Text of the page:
Access to Legal Information in South Africa. A view from a spectator
View pictures in App save up to 80% data. The move to democracy in South Africa was highly celebrated for this meant the Rule of Law was to take full effect in the country. 26 years later, has this hypothesis been proved or we fell short? Looking at the legal perspective of things, are the people fully benefiting from the Rule of Law in this country?
During the early years of democracy, in 1996 to be exact, our legal heads together with politicians came together to draft our own version of the rule of law, the Constitution of the Republic of South Africa (the Constitution). This little book, to be fair to the drafters, was and is still one of the best written legislation in the world (Brand South Africa 2014). The mood of the legislature perfectly flew from the Constitution to all laws written in South Africa, good on paper. However good the laws on paper may be, it matters most about how they succeed in-life.
Before we get carried away, firstly rule of law refers to the principle that no person is above the law (LexisNexis 2020). We will not focus on the definition, we accept that it is an idea for which all individuals are bound by, as such we will look at this idea in the context of access to law in South Africa.
As a South African one does not need to rely on scientific data to recognize the role social issues negatively play in the country even though we have endless legislation written to address them. This draws one towards the perception that either no rule of law exists or it is being overlooked. Below we will deal massively with access to legal information, as viewed from the eyes of a spectator.
Subjects become aware of the existence of a king through the presence and authority of the king, they are not perceived to have known there is a new king, they are made aware of it. The supremacy of the king would therefore mean nothing to a person living under a rock in that kingdom. In this context of South Africa two scenarios are at lay, firstly there are those that do not know what the law says and secondly, those that know but still proceed to go against the law. We focus on the former. For the purpose of this article, the Constitution represents all legislation in the country.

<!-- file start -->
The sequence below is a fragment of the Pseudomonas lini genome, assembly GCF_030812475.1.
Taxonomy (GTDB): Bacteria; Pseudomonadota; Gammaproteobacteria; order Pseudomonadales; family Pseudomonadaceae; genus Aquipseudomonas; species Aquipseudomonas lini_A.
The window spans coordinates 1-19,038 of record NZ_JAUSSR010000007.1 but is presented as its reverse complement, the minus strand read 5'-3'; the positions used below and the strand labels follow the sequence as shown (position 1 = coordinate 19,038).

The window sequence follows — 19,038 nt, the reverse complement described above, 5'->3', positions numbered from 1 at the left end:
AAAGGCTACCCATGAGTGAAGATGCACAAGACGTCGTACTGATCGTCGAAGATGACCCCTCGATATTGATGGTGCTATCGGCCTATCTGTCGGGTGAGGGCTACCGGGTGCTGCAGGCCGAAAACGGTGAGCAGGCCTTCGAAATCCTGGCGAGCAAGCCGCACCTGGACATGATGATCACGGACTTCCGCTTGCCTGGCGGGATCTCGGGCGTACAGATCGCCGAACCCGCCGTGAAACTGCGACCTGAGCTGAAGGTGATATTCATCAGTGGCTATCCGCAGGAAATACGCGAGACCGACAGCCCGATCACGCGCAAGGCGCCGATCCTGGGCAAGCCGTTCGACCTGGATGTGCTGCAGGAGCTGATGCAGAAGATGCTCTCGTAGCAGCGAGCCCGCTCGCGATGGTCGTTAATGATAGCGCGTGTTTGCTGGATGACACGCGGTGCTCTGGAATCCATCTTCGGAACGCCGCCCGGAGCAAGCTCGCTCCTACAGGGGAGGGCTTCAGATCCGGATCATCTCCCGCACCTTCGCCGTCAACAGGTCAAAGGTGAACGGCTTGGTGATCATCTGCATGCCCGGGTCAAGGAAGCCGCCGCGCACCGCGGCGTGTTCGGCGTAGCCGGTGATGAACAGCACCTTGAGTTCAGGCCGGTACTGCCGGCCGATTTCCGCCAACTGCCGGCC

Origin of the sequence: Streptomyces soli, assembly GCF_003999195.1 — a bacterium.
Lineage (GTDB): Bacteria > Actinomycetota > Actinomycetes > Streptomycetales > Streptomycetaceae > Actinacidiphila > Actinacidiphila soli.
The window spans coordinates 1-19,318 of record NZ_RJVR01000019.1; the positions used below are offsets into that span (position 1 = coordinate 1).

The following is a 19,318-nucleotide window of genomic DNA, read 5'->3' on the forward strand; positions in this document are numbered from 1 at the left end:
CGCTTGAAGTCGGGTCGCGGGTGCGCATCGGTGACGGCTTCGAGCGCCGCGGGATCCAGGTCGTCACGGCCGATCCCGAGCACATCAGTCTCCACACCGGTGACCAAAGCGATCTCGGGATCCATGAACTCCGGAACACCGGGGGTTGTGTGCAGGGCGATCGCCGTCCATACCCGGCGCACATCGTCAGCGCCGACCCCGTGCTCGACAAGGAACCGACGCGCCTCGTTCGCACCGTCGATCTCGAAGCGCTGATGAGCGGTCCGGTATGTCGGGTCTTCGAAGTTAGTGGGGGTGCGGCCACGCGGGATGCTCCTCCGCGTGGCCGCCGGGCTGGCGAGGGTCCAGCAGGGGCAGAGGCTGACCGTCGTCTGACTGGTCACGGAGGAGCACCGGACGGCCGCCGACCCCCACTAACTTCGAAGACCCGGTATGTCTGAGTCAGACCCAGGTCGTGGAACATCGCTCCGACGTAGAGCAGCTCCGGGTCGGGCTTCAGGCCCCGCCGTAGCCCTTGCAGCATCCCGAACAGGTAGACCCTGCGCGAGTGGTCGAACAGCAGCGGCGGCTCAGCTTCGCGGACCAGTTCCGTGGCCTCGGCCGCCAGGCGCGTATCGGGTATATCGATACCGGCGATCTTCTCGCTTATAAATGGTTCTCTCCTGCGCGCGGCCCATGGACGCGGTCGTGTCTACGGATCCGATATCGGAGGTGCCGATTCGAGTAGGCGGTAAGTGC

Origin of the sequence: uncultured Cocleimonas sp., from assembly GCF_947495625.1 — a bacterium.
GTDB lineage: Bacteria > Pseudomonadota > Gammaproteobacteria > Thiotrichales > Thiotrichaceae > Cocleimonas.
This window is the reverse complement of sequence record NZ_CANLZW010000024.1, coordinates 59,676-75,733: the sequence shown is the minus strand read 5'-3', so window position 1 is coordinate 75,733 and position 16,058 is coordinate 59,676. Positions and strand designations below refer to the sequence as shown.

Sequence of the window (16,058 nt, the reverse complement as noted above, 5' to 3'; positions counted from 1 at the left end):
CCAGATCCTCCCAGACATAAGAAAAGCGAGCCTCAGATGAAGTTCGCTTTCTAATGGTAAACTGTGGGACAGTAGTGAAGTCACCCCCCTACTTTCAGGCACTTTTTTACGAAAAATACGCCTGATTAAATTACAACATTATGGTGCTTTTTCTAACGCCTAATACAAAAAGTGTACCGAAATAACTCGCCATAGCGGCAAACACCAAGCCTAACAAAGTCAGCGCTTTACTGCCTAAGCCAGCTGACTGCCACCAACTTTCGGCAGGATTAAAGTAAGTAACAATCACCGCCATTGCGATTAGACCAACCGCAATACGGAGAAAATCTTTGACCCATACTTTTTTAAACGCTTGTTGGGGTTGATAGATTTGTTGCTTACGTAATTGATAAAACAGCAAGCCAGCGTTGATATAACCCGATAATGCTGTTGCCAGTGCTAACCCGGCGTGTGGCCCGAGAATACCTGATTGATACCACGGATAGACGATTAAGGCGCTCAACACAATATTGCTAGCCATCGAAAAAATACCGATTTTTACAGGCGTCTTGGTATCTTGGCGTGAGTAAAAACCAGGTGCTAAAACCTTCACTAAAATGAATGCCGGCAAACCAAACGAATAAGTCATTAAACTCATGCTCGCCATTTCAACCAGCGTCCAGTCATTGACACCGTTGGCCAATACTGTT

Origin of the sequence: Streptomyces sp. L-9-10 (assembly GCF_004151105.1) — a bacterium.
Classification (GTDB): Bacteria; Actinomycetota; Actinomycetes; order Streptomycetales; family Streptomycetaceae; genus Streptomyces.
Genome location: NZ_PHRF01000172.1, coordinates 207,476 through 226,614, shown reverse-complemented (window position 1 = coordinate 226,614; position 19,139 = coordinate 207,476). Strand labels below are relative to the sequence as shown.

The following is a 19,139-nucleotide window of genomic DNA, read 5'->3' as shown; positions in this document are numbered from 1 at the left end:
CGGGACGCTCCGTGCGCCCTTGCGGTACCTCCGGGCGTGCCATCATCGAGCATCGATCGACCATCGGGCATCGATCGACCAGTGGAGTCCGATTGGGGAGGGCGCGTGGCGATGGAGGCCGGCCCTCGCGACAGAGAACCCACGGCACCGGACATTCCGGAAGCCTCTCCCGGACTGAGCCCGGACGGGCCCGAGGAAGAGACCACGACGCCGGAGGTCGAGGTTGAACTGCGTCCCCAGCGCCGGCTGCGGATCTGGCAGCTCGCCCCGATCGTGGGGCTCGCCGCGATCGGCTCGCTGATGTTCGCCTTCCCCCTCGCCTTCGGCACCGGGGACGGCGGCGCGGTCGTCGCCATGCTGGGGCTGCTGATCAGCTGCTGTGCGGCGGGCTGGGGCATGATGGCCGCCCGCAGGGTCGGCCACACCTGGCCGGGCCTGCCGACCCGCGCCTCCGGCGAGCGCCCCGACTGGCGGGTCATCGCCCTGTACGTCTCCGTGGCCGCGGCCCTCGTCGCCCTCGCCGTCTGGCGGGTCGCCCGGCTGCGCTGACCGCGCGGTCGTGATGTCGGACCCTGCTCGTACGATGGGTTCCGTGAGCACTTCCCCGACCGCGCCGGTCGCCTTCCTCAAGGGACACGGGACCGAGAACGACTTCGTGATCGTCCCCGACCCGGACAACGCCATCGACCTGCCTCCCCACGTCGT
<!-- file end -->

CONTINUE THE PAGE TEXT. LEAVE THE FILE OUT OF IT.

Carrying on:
The Constitution perfectly outlines rights to the access of information (Section 108 of the Constitution) and courts (Section 34 of the Constitution) which highlighted the need for individuals to be aware of legal information. The legislature further recognized that these rights need empowerment, given the historic foundations of the country, it is understood why the need existed in the first place. Again, the law is written immaculately. However, the undeniable surge of social issues paints an ugly picture about the rule of law. The law is there but it is not fully brought to the individuals. One may innocently suggest that the law is for select members of the society who have been fortunate enough to find themselves in the world of law. When actually the law is like atoms, it is in the whole universe. The individuals who find themselves far away from planet law, they suffer the most. This may also explain why a country which has so many legal professionals such as South Africa, ranks in the worst five states in terms of law and order (Business Tech 2018). An average person may know they need a lawyer, but in reality they do not comprehend the law they allegedly have broken. Legal information (which includes human rights) is revered as a scare skill to know and understand.
From the view of an average South African access to legal information is a myth. Law is perceived as a business model only and not as both the former and a social mechanism. To the individuals not within the legal sphere feel hugely disadvantaged by the rule of law, which would directly translate that, the rule of law exists as individuals are not equal before the law. For the hard and great work done by the legislature in drafting the Constitution, it needs the same amount of enthusiasm in ensuring the awareness of the law. The main purpose of legal awareness is to ensure all individuals are equal before the law, inequality before the law is directly against the rule of law.
In closing, this piece serves as an introduction to our study; Accessing and understanding Legal Information in South Africa.